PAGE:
The energy was awkward, and as she pulled away from the embrace on the lawn, Aylah could see why. Liz McQuoid, Fox Hollow’s very own, had made her way from the baby blue front door to where Bryan and Aylah stood. The interaction was short, and though Aylah tried her best to be kind, something about Liz made her blood boil. Maybe it was her perfectly cut, aggressively shiny black hair, or her inquisitively deep blue eyes. Surely, she wasn’t jealous; Aylah had never liked Bryan in that way. At least, she hadn’t thought she did.


The tense introductions happened nearly four years ago now, but Liz still had that seething tang about her that annoyed Aylah to no end. The two never seemed to get along, no matter how hard they tried. It felt like they were competing for Bryan’s attention, and it was a competition Aylah had her heart set on winning.


For months, the three neighbors did everything together. Even after Bryan dropped out of college and became the town's mailman, they spent the weekends playing card games and watching movies. Aylah couldn’t help but feel like a third wheel when it came to their relationship, but it didn’t bother her much. She knew more about Bryan than Liz could ever hope for, and Aylah knew that drove Liz crazy.


Aylah knew that Bryan’s car was exactly 14 years and 9 months old. She knew about the time he had popped the back left tire on his way to school during senior midterms. She knew the way his voice changed when he was nervous, the way it used to before presentations in AP Spanish. It shook and waivered, much like it would now when he came home from a long day at work. She knew he bought identical pairs of shoes every year because he likes a specific pair so much the soles wear out too fast. She knew that his eyes shine most when the sun is setting and his hair never lies on his head the same way twice.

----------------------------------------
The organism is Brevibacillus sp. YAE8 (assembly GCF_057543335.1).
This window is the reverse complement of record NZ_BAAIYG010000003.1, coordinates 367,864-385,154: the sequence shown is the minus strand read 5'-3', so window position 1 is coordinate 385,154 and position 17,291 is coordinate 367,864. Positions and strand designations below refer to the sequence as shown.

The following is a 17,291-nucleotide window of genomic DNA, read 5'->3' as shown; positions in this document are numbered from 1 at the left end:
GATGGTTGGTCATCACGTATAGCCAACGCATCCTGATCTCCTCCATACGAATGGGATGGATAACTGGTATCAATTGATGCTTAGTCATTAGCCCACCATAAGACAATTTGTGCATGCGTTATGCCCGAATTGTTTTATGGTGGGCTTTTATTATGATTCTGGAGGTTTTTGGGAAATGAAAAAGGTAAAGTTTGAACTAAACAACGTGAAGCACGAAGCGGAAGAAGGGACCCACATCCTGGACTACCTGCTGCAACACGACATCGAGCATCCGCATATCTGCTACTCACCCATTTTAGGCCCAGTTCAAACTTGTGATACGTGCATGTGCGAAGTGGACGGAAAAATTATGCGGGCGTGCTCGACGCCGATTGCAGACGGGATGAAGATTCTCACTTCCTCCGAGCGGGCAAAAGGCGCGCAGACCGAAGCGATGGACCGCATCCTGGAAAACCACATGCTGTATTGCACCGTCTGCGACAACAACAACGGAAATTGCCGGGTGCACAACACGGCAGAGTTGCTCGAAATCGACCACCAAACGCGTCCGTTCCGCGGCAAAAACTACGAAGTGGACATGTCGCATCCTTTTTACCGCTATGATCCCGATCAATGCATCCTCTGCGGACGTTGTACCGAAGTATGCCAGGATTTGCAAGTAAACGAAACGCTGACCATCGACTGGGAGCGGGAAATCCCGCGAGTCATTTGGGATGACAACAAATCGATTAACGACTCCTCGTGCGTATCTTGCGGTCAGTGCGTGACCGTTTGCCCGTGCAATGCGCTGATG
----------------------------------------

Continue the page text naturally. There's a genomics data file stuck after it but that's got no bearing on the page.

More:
One night, though, when the trio were playing cards, Bryan was different. He arrived home later than usual, leaving Liz and Aylah alone in a terribly awkward silence for over an hour. When he finally walked into the kitchen, there was this crazy look in his eyes and it gave Aylah a sinking feeling that she couldn’t seem to shake. Something about the way he talked, and even walked, the corners of his mouth upturned like shapeshifting clowns in the movies. He was almost giddy. This shift in mood soon became a constant for Bryan, and Aylah noticed in his wonderfully brown eye a twinkle she had not witnessed before.

When Aylah turned on the radio the next morning, there was a story circulating—a missing girl and a hit and run, a story that would keep her up at night. As she pulled out of the driveway, she noticed a small dent in Bryan’s mail truck across the way. 10th Avenue seemed a little colder. She inched hesitantly, closer and closer to the truck. The dent was quite large, paint chipping around the edges where the metal was bending. There was a thick smear splattered across the left headlight. The sight of it made Aylah queasy.


Surely, it couldn’t be true; pushing her foot down on the pedal, she started to cry. Shaking her head vigorously, she held her hands up to her face, where she felt hot tears fall on her cheeks. She found herself searching for air, gasping like a fish out of water.


Her sweet, loving Bryan wasn't a monster, she thought, as her back slammed hard against the seat. Was he?



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Cover photo by Trinity Nguyen on Unsplash.